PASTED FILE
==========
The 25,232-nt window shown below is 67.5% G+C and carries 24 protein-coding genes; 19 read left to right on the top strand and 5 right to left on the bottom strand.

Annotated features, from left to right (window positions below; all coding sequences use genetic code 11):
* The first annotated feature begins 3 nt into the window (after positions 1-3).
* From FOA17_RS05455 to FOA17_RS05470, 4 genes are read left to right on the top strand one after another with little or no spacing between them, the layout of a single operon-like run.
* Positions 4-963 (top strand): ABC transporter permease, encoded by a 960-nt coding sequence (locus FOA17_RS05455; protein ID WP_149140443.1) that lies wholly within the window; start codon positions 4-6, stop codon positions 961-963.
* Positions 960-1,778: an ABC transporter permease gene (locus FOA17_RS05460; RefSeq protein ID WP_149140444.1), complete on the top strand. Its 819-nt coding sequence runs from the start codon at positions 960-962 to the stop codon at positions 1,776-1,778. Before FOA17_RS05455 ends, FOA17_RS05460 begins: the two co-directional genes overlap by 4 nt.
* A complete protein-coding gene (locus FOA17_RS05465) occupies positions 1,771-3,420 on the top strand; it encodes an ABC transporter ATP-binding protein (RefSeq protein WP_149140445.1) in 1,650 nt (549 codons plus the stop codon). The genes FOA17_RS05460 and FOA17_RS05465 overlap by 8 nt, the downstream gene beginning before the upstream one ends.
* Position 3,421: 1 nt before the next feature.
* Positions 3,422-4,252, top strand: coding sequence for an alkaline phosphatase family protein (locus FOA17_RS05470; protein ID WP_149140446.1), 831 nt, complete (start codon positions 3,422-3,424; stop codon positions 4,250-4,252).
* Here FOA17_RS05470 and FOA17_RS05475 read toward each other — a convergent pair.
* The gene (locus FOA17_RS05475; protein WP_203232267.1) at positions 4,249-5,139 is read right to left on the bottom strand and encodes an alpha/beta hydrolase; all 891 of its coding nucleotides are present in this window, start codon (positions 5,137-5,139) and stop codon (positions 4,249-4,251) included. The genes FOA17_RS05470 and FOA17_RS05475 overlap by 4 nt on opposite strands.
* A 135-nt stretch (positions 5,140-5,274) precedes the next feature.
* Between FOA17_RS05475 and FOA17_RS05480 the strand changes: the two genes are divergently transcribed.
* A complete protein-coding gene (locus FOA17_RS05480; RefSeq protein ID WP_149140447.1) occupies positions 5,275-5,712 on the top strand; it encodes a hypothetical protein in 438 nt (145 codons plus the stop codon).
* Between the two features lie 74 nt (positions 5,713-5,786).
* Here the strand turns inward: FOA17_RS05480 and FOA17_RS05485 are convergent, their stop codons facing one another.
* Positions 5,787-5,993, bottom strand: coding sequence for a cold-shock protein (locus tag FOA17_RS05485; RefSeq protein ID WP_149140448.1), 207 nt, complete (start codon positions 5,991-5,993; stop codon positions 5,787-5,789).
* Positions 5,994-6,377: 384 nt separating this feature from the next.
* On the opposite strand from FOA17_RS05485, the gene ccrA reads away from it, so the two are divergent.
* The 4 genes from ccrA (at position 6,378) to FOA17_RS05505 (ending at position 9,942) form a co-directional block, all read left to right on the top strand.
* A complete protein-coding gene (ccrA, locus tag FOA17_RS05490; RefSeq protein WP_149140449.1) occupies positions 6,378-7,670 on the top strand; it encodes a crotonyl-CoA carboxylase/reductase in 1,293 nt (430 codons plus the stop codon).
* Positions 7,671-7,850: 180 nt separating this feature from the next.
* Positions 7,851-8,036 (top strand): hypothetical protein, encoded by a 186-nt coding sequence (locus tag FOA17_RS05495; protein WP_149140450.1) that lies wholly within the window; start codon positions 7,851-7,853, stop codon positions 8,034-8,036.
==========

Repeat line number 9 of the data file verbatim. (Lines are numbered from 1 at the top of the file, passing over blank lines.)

* Positions 3,422-4,252, top strand: coding sequence for an alkaline phosphatase family protein (locus FOA17_RS05470; protein ID WP_149140446.1), 831 nt, complete (start codon positions 3,422-3,424; stop codon positions 4,250-4,252).